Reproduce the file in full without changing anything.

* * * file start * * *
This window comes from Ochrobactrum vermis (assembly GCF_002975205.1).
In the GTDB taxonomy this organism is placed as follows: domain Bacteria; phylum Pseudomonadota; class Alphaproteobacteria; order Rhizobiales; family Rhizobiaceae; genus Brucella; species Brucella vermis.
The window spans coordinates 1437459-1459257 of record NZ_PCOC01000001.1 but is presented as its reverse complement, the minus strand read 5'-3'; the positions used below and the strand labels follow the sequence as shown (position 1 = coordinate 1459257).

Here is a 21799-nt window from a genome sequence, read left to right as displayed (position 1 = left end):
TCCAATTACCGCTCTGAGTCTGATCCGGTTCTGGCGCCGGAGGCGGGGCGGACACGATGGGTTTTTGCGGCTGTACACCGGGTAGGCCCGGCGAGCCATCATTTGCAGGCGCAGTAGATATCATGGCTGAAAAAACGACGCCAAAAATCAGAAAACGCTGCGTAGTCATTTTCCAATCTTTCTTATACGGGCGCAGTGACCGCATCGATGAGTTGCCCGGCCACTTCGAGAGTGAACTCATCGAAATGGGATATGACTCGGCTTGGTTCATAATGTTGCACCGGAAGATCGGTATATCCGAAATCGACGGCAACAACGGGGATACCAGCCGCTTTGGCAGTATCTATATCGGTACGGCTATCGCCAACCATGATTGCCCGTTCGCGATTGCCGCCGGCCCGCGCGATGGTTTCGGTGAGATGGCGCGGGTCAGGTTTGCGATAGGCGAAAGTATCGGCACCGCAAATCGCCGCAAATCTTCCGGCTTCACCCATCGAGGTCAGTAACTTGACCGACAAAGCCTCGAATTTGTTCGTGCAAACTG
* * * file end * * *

This window comes from Ochrobactrum vermis (assembly GCF_002975205.1).
In the GTDB taxonomy this organism is placed as follows: domain Bacteria; phylum Pseudomonadota; class Alphaproteobacteria; order Rhizobiales; family Rhizobiaceae; genus Brucella; species Brucella vermis.
The window spans coordinates 1437459-1459257 of record NZ_PCOC01000001.1 but is presented as its reverse complement, the minus strand read 5'-3'; the positions used below and the strand labels follow the sequence as shown (position 1 = coordinate 1459257).

Here is a 21799-nt window from a genome sequence, read left to right as displayed (position 1 = left end):
TCCAATTACCGCTCTGAGTCTGATCCGGTTCTGGCGCCGGAGGCGGGGCGGACACGATGGGTTTTTGCGGCTGTACACCGGGTAGGCCCGGCGAGCCATCATTTGCAGGCGCAGTAGATATCATGGCTGAAAAAACGACGCCAAAAATCAGAAAACGCTGCGTAGTCATTTTCCAATCTTTCTTATACGGGCGCAGTGACCGCATCGATGAGTTGCCCGGCCACTTCGAGAGTGAACTCATCGAAATGGGATATGACTCGGCTTGGTTCATAATGTTGCACCGGAAGATCGGTATATCCGAAATCGACGGCAACAACGGGGATACCAGCCGCTTTGGCAGTATCTATATCGGTACGGCTATCGCCAACCATGATTGCCCGTTCGCGATTGCCGCCGGCCCGCGCGATGGTTTCGGTGAGATGGCGCGGGTCAGGTTTGCGATAGGCGAAAGTATCGGCACCGCAAATCGCCGCAAATCTTCCGGCTTCACCCATCGAGGTCAGTAACTTGACCGACAAAGCCTCGAATTTGTTCGTGCAAACTG